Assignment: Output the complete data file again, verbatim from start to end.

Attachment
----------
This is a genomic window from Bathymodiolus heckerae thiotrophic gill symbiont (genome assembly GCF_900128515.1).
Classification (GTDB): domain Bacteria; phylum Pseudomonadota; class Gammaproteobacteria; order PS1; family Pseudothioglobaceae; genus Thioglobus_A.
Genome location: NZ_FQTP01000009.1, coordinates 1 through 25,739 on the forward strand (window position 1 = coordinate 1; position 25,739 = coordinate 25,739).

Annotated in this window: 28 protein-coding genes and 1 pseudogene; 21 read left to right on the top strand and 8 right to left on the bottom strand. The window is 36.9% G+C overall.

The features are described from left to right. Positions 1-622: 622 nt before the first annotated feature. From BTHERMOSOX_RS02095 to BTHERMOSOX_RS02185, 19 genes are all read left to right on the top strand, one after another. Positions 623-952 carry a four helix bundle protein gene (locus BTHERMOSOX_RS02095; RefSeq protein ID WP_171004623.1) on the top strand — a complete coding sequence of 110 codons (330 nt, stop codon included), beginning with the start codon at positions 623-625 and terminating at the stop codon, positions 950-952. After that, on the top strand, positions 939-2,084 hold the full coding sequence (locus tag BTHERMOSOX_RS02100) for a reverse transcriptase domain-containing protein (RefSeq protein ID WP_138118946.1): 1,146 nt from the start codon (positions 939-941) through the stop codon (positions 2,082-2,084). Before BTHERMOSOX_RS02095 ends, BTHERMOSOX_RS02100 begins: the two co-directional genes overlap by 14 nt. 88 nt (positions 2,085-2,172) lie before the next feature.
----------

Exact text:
This is a genomic window from Bathymodiolus heckerae thiotrophic gill symbiont (genome assembly GCF_900128515.1).
Classification (GTDB): domain Bacteria; phylum Pseudomonadota; class Gammaproteobacteria; order PS1; family Pseudothioglobaceae; genus Thioglobus_A.
Genome location: NZ_FQTP01000009.1, coordinates 1 through 25,739 on the forward strand (window position 1 = coordinate 1; position 25,739 = coordinate 25,739).

Annotated in this window: 28 protein-coding genes and 1 pseudogene; 21 read left to right on the top strand and 8 right to left on the bottom strand. The window is 36.9% G+C overall.

The features are described from left to right. Positions 1-622: 622 nt before the first annotated feature. From BTHERMOSOX_RS02095 to BTHERMOSOX_RS02185, 19 genes are all read left to right on the top strand, one after another. Positions 623-952 carry a four helix bundle protein gene (locus BTHERMOSOX_RS02095; RefSeq protein ID WP_171004623.1) on the top strand — a complete coding sequence of 110 codons (330 nt, stop codon included), beginning with the start codon at positions 623-625 and terminating at the stop codon, positions 950-952. After that, on the top strand, positions 939-2,084 hold the full coding sequence (locus tag BTHERMOSOX_RS02100) for a reverse transcriptase domain-containing protein (RefSeq protein ID WP_138118946.1): 1,146 nt from the start codon (positions 939-941) through the stop codon (positions 2,082-2,084). Before BTHERMOSOX_RS02095 ends, BTHERMOSOX_RS02100 begins: the two co-directional genes overlap by 14 nt. 88 nt (positions 2,085-2,172) lie before the next feature.